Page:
Decree Proclaiming St. Joseph Patron of the Catholic Church

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Decree Proclaiming St. Joseph Patron of the Catholic Church

To the City and World:–Just as God had made Joseph, born of the Patriarch Jacob, governor over the whole land of Egypt that he might save the grain for the people, so also, when the fullness of time being near, he was to send His only begotten Son to this earth that he might be the Saviour of the world, he chose another Joseph, of whom the former was only a. figure, and inade him the master and ruler of His house and His possessions, and appointed him the keeper of His most precious treasury. For his Spouse was the Immaculate Virgin Mary, from whom by the Holy Ghost is born Jesus Christ our Lord, who deigned to be held by men, as the son of Joseph, to whom also He was subject. Whom kings and prophets desired to see, Joseph did not only see but conversed with Him and with fatherly affection embraced and kissed Him; with skillful care he nourished Him whom the faithful people, in order to obtain life everlasting, were to eat as their bread came down from heaven. On account of the sublime dignity, which God has bestowed on his most faithful servant, the Church has always after his spouse, the Virgin Mother of God, offered special honour and praise to Bl. Joseph and implored his intercession in all her anxieties. In the present very sad times, the Church, persecuted on all sides by her enemies, is oppressed by terrible calamities that godless men try to believe the gates of hell will, at last, prevail against her.

Hence the venerable bishops of this whole Catholic World have presented to the Supreme Pontiff their own petitions and those of the faithful entrusted to their charge praying that he would appoint St. Joseph the Patron of the Catholic Church.–Later, when at the holy Ecumenical Council of the Vatican the same petitions and requests were urged with new vigor, our Holy Father and Pope Pius IX, moved by the recent mournful state of affairs, agreed to comply with the wishes of the Bishops, and to place himself and the faithful under the most powerful patronage of the holy Patriarch Joseph, therefore, solemnly proclaimed him Patron of the Catholic j Church, and ordained that his feast, on Mar. 19th should be celebrated in future with the rank of a double of the first class, though without octave on account of Lent. He also commanded that this proclamation should be made public by this present decree of the Congregation of Sacred Rites on the day dedicated to the Immaculate Virgin Mother of God and Spouse of the chaste Joseph. Everything to the contrary notwithstanding. On the 8th Dec., 1870.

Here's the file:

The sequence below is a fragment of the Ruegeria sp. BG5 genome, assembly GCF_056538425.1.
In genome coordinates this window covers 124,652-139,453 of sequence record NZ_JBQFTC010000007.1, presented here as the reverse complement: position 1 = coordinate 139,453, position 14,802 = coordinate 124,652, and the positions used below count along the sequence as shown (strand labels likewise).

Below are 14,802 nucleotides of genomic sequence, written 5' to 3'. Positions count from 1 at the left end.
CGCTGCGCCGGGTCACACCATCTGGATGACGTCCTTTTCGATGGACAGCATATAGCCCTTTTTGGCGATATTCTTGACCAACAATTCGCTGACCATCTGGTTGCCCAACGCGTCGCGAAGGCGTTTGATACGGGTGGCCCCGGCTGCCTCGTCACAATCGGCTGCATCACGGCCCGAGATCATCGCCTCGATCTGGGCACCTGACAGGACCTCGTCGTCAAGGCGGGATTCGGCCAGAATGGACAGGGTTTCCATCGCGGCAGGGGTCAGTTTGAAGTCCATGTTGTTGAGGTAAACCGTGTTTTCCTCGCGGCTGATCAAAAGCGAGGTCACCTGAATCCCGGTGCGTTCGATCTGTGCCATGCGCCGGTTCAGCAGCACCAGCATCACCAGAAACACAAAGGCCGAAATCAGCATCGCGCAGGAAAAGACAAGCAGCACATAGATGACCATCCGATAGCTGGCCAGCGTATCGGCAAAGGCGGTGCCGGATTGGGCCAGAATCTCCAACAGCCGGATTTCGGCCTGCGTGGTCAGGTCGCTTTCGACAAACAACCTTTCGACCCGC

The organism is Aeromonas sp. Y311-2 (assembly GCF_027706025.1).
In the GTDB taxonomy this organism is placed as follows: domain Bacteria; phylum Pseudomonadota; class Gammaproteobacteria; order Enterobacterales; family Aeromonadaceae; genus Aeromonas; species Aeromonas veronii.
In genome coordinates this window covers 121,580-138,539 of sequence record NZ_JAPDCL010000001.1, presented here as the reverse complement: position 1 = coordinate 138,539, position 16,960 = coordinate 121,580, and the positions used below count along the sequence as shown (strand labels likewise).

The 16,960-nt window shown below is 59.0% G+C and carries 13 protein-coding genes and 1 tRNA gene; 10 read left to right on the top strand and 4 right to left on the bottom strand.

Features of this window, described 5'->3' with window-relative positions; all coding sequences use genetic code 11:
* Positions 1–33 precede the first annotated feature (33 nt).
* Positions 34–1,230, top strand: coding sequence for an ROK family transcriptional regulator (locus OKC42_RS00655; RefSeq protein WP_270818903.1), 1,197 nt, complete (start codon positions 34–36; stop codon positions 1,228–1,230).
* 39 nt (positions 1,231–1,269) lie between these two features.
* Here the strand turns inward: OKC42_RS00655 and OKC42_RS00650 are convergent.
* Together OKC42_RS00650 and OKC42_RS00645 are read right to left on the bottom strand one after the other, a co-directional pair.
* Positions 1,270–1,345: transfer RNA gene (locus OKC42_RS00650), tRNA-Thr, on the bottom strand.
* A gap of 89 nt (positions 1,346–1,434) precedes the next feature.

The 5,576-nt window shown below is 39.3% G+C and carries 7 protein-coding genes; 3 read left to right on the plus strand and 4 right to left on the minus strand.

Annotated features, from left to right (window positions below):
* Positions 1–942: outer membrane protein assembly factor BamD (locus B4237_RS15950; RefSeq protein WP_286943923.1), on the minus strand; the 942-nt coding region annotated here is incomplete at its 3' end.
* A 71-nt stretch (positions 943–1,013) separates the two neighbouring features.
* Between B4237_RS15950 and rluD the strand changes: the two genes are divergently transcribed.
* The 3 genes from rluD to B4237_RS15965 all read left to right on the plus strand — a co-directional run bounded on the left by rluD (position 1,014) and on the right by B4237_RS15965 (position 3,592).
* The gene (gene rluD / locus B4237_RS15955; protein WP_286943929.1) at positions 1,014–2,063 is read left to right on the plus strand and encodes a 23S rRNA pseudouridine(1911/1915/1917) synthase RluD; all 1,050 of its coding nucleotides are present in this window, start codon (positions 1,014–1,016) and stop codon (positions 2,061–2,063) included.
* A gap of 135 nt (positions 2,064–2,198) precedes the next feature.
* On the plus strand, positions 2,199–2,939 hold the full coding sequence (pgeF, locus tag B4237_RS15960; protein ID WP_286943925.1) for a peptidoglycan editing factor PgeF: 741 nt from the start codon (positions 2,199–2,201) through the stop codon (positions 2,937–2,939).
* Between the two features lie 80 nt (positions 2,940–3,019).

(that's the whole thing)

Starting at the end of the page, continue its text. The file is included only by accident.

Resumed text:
St. Joseph

St. Joseph, Spouse of the Blessed Virgin

Today is the Feast Day of St. Joseph, the Spouse of Mary, the Foster-Father of the Son of God, that comes to cheer us by his dear presence. In a few days hence, the august mystery of the Incarnation will demand our fervent adorations: who, after the Angel of the Annunciation, could better prepare us for the grand Feast, than he that was both the confidant and faithful guardian of the divine secret?